The time spent in the link phase could be a significant portion of an applications overall build time for most large projects. A user can quickly determine this by adding the '/time' flag to the linker command line. The 'Final: Total time' reports the total time spent in the link phase. There are essentially two primary scenarios to consider when looking at link time. The first is the developer iteration scenario. In this scenario, the primary objective is to make the cycle from a code change to seeing that change running on the console as quick as possible. Developers are often willing to trade off executable size and code quality in order to reduce iteration times. The other scenario to consider is producing a final build in preparation for release. In this scenario, the amount of time it takes the link to finish is secondary to ensuring that an optimal binary is produced, both from the perspective of size and performance.
These two scenarios require the linker to be configured quite differently. This blog describes a set of best practices that will enable you to get the most out of the Visual C++ linker both when iterating during development and while producing a final release build. I will be covering this over a couple of blogs, with this particular one covering the developer iteration scenario in some detail.
The key to optimal linker performance in the developer iteration scenario is to link the application incrementally. When linking incrementally, the linker directly updates the binaries produced on the previous link rather than building them from scratch. This approach is much faster because the linker is only updating the part of the existing binary that was impacted by the code changes rather than having to recreate the binary from its constituent objects and libraries from the ground up. In addition to incrementally updating the binary, the linker incrementally updates the corresponding PDB as well.
To enable the ability to add code to an existing binary on subsequent links, the linker inserts extra padding into a binary as it's being built. As a result, a binary built with incremental linking enabled will be larger than a binary built without incremental linking. In the developer iteration scenario, the additional size is generally accepted as a fair tradeoff for faster link times. However, larger binaries will take longer to deploy on remote hosts so you'll want to verify whether this tradeoff is acceptable in your particular scenario.
Even if the linker is properly configured to link incrementally, sadly today there are several factors that will force the linker to fall back and do a full link (we are working on improving this). The remainder of this section describes the set of switches you'll use to turn on incremental linking and provides a set of guidelines to maximize the chance that incremental linking will succeed.
Incremental linking is turned on by passing the /INCREMENTAL switch on the linker command line. If you're building from within Visual Studio, /INCREMENTAL can be turned on using the Enable Incremental Linking property:
/INCREMENTAL is on by default in the Debug configuration for projects created using Visual Studio. The /INCREMENTAL switch is off by default for the Release and Profile configurations. Note also, that /INCREMENTAL is implied if you have specified /DEBUG.
There are two switches you can use to get diagnostic information about the incremental linking process. The /verbose:incr switch will print various diagnostic messages you can use to determine when the linker had to abandon incremental linking and fall back to a full link. For example, one of the conditions that will cause the linker to fall back to a full link is the modification of a library that the binary being linked depends on (see Linking .libs below). If /verbose:incr is turned on, and a library has been changed, the following message will be displayed:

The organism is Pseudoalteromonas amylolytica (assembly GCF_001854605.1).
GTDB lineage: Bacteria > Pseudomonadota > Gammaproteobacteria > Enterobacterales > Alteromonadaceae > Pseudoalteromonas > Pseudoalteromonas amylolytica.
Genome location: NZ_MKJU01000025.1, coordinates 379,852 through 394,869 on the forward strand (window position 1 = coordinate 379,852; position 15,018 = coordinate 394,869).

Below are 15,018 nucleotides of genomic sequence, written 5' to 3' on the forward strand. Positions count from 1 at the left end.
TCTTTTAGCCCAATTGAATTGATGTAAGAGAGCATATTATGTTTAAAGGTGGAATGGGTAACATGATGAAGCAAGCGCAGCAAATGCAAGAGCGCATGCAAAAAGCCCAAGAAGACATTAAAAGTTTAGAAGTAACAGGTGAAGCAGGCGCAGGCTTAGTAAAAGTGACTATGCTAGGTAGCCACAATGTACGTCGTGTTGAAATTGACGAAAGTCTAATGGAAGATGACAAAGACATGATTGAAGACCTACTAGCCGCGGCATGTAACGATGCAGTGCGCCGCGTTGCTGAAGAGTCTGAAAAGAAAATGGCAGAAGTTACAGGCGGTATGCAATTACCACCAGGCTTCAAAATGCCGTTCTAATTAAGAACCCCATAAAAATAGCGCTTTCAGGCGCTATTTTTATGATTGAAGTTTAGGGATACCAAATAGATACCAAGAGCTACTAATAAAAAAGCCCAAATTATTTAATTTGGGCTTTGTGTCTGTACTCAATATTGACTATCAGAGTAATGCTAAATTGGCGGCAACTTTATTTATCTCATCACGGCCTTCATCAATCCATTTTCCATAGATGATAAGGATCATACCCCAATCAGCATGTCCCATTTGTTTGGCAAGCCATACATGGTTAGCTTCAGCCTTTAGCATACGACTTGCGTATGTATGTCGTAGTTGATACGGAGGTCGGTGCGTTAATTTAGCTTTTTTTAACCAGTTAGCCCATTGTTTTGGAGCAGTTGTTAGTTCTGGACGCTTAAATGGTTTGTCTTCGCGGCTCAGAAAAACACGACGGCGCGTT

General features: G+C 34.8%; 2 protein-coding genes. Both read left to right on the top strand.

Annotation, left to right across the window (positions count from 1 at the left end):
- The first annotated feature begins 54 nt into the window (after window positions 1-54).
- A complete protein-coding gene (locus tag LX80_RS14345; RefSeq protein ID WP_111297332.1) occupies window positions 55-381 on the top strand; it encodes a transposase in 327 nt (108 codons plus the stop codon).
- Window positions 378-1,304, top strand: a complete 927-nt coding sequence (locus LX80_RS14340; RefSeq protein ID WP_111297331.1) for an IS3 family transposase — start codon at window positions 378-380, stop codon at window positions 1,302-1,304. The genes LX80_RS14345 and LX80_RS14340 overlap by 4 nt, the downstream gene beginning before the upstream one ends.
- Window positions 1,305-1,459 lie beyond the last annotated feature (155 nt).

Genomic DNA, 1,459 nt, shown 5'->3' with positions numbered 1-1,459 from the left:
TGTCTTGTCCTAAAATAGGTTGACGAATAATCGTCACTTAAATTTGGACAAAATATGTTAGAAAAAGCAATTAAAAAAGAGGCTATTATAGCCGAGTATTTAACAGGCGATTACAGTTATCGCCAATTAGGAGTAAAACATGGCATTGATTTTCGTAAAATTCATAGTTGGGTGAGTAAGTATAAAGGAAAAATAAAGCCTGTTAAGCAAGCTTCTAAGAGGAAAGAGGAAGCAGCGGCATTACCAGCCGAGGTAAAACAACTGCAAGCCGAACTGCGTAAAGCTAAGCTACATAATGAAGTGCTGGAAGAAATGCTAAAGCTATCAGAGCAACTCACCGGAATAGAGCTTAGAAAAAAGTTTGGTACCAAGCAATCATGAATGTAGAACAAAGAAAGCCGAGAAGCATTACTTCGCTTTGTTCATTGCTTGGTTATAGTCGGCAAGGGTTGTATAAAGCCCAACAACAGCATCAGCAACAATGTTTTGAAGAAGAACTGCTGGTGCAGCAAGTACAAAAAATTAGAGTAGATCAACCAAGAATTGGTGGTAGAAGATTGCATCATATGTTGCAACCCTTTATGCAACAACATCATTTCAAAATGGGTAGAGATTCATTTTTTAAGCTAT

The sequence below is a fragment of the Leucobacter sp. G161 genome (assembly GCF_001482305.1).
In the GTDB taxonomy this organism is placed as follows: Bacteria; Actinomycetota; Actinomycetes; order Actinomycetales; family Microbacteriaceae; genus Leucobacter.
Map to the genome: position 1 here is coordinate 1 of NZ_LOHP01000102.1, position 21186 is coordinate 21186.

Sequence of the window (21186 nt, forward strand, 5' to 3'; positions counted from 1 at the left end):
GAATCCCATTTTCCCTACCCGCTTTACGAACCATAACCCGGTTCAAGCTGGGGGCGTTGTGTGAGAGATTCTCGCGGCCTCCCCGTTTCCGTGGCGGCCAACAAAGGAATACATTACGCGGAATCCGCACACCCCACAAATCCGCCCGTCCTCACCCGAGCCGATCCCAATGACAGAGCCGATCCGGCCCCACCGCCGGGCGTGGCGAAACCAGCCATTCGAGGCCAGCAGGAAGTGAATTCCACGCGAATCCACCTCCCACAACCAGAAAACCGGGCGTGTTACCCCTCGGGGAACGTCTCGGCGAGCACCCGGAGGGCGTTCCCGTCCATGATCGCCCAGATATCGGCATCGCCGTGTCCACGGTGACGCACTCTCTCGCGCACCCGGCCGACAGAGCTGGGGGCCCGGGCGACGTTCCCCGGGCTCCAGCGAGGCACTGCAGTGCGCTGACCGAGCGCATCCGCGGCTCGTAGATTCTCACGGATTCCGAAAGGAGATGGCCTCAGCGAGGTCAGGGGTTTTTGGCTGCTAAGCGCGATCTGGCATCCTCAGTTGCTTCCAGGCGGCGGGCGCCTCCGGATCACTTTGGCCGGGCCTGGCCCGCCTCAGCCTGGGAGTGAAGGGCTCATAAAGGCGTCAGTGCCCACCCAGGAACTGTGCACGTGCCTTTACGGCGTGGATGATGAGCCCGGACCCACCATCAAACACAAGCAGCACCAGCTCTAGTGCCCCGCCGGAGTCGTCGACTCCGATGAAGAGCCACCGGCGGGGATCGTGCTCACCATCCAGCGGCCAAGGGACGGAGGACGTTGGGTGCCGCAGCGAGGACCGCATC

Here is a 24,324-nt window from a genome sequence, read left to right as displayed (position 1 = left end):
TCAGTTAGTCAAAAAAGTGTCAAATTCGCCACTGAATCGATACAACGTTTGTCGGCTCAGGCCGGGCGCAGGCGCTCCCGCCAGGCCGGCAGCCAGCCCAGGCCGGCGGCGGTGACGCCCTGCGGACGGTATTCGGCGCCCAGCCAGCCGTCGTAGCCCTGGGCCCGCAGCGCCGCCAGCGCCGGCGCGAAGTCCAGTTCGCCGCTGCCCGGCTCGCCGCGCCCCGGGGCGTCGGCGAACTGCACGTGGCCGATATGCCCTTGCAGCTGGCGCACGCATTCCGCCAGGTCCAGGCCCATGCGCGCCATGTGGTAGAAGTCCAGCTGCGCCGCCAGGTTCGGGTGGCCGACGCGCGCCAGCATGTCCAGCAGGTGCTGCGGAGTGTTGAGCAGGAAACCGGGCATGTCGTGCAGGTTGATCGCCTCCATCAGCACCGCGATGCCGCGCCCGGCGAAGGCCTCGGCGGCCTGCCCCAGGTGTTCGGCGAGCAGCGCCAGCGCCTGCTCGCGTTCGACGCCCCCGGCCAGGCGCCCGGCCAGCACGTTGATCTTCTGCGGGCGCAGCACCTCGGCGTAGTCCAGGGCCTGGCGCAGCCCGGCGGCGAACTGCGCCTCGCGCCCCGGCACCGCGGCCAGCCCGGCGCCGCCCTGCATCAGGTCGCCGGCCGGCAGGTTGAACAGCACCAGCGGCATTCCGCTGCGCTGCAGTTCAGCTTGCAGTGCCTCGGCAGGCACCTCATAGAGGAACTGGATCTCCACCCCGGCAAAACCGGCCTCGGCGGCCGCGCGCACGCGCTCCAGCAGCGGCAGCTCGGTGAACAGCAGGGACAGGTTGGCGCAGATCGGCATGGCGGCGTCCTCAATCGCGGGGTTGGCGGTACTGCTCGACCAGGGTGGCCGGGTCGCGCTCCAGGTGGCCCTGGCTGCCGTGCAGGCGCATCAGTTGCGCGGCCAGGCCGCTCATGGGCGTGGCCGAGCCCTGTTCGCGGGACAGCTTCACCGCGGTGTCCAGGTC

LINK : library changed; performing full link
If an incremental link is performed successfully, /verbose:incr produces no output.
The other diagnostic switch which I mentioned earlier as well is /time. Among other things, /time displays information about each phase of the link. If you see phrases such as IncrPass in the link output when /time is specified, the title has been linked incrementally. The absence of such phrases in the output means the linker performed a full link. Here's an example of the full output from /time on an incremental link:
Linker: IncrPass2: Interval #1, time = 0.04710s [C:\temp\IncrLink\Durango\Debug\IncrLink.exe]Linker: Wait PDB close Total time = 0.02389s PB: 9494528 [C:\temp\IncrLink\Durango\Debug\IncrLink.exe]Linker: IncrPass2: Interval #2, time = 0.11271s [C:\temp\IncrLink\Durango\Debug\IncrLink.exe]Linker: Final Total time = 0.15984s < 632942532369 - 632942948644 > PB: 5312512 [C:\temp\IncrLink\Durango\Debug\IncrLink.exe]
To summarize, the 3 recommended linker switches to use when incrementally linking are:
It's also worth noting that there may be cases where you can eliminate the /DEBUG option, which causes the linker to generate a PDB file. The time the linker spends producing the .pdb file has been shown to be a significant portion of overall link time. If you have scenarios where this debug information will not be used, excluding the /DEBUG linker flag will reduce your link time by skipping the pdb generation.
Even with all the recommended switches defined, there are still several factors that could cause the linker to do a full link instead of an incremental link. This section describes those factors and how to prevent them from occurring.
Visual C++ ships with a 32 bit linker and a 64 bit linker. The 64 bit linker should be used if at all possible. Incremental linking is much more likely to succeed with the 64 bit linker primarily because of the increased address space. The larger address space is important for two reasons. First, the 64 bit linker can map many more objects and libraries into memory than the 32 bit linker can (running out of address space is one reason incremental linking fails more often with the 32 bit linker).